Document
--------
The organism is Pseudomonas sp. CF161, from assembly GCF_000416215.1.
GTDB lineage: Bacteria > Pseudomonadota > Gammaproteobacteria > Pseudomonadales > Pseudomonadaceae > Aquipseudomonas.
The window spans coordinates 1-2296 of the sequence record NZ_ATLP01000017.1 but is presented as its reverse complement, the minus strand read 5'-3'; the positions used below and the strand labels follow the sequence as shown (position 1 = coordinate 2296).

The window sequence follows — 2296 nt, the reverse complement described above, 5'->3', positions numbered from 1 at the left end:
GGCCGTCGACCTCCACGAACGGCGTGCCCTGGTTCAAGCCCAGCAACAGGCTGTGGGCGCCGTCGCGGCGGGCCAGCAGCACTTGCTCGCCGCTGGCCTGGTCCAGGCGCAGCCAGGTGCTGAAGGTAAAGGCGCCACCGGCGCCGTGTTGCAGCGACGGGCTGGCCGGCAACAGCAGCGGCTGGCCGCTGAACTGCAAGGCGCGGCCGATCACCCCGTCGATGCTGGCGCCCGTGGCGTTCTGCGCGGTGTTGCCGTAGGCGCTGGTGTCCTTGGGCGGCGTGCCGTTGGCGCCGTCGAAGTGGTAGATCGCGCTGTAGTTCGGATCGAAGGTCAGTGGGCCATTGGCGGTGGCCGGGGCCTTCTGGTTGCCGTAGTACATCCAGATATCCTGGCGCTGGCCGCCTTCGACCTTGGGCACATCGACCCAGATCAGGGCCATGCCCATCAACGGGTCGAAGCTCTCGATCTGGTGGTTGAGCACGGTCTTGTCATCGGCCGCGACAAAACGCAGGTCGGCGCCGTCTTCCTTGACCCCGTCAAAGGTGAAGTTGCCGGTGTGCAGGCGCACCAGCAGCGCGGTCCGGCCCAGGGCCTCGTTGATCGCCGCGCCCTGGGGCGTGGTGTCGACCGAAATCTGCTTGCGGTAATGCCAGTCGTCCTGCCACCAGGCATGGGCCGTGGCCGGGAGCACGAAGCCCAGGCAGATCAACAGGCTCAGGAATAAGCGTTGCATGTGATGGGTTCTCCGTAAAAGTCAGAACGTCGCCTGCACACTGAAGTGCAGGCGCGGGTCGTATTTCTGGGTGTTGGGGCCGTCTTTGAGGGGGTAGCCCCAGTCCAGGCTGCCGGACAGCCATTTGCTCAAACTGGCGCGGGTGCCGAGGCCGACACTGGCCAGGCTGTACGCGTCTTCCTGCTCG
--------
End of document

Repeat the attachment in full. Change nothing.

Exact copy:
The organism is Pseudomonas sp. CF161, from assembly GCF_000416215.1.
GTDB lineage: Bacteria > Pseudomonadota > Gammaproteobacteria > Pseudomonadales > Pseudomonadaceae > Aquipseudomonas.
The window spans coordinates 1-2296 of the sequence record NZ_ATLP01000017.1 but is presented as its reverse complement, the minus strand read 5'-3'; the positions used below and the strand labels follow the sequence as shown (position 1 = coordinate 2296).

The window sequence follows — 2296 nt, the reverse complement described above, 5'->3', positions numbered from 1 at the left end:
GGCCGTCGACCTCCACGAACGGCGTGCCCTGGTTCAAGCCCAGCAACAGGCTGTGGGCGCCGTCGCGGCGGGCCAGCAGCACTTGCTCGCCGCTGGCCTGGTCCAGGCGCAGCCAGGTGCTGAAGGTAAAGGCGCCACCGGCGCCGTGTTGCAGCGACGGGCTGGCCGGCAACAGCAGCGGCTGGCCGCTGAACTGCAAGGCGCGGCCGATCACCCCGTCGATGCTGGCGCCCGTGGCGTTCTGCGCGGTGTTGCCGTAGGCGCTGGTGTCCTTGGGCGGCGTGCCGTTGGCGCCGTCGAAGTGGTAGATCGCGCTGTAGTTCGGATCGAAGGTCAGTGGGCCATTGGCGGTGGCCGGGGCCTTCTGGTTGCCGTAGTACATCCAGATATCCTGGCGCTGGCCGCCTTCGACCTTGGGCACATCGACCCAGATCAGGGCCATGCCCATCAACGGGTCGAAGCTCTCGATCTGGTGGTTGAGCACGGTCTTGTCATCGGCCGCGACAAAACGCAGGTCGGCGCCGTCTTCCTTGACCCCGTCAAAGGTGAAGTTGCCGGTGTGCAGGCGCACCAGCAGCGCGGTCCGGCCCAGGGCCTCGTTGATCGCCGCGCCCTGGGGCGTGGTGTCGACCGAAATCTGCTTGCGGTAATGCCAGTCGTCCTGCCACCAGGCATGGGCCGTGGCCGGGAGCACGAAGCCCAGGCAGATCAACAGGCTCAGGAATAAGCGTTGCATGTGATGGGTTCTCCGTAAAAGTCAGAACGTCGCCTGCACACTGAAGTGCAGGCGCGGGTCGTATTTCTGGGTGTTGGGGCCGTCTTTGAGGGGGTAGCCCCAGTCCAGGCTGCCGGACAGCCATTTGCTCAAACTGGCGCGGGTGCCGAGGCCGACACTGGCCAGGCTGTACGCGTCTTCCTGCTCG